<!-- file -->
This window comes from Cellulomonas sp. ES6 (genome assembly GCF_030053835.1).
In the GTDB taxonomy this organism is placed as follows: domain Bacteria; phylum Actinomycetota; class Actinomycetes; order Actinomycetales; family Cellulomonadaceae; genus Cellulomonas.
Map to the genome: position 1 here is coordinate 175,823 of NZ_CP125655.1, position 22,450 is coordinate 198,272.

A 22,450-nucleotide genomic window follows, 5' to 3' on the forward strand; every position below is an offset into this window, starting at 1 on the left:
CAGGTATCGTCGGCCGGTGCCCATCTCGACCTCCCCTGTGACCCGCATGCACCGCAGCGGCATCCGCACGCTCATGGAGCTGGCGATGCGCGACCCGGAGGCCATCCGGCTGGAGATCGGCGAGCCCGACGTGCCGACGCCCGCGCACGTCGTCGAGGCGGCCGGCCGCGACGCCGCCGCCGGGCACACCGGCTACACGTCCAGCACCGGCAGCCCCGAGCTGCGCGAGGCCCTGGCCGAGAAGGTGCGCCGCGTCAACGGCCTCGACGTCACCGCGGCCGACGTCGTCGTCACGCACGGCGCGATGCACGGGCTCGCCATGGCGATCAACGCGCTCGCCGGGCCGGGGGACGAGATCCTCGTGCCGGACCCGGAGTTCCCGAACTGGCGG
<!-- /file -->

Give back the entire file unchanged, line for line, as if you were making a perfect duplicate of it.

This window comes from Cellulomonas sp. ES6 (genome assembly GCF_030053835.1).
In the GTDB taxonomy this organism is placed as follows: domain Bacteria; phylum Actinomycetota; class Actinomycetes; order Actinomycetales; family Cellulomonadaceae; genus Cellulomonas.
Map to the genome: position 1 here is coordinate 175,823 of NZ_CP125655.1, position 22,450 is coordinate 198,272.

A 22,450-nucleotide genomic window follows, 5' to 3' on the forward strand; every position below is an offset into this window, starting at 1 on the left:
CAGGTATCGTCGGCCGGTGCCCATCTCGACCTCCCCTGTGACCCGCATGCACCGCAGCGGCATCCGCACGCTCATGGAGCTGGCGATGCGCGACCCGGAGGCCATCCGGCTGGAGATCGGCGAGCCCGACGTGCCGACGCCCGCGCACGTCGTCGAGGCGGCCGGCCGCGACGCCGCCGCCGGGCACACCGGCTACACGTCCAGCACCGGCAGCCCCGAGCTGCGCGAGGCCCTGGCCGAGAAGGTGCGCCGCGTCAACGGCCTCGACGTCACCGCGGCCGACGTCGTCGTCACGCACGGCGCGATGCACGGGCTCGCCATGGCGATCAACGCGCTCGCCGGGCCGGGGGACGAGATCCTCGTGCCGGACCCGGAGTTCCCGAACTGGCGG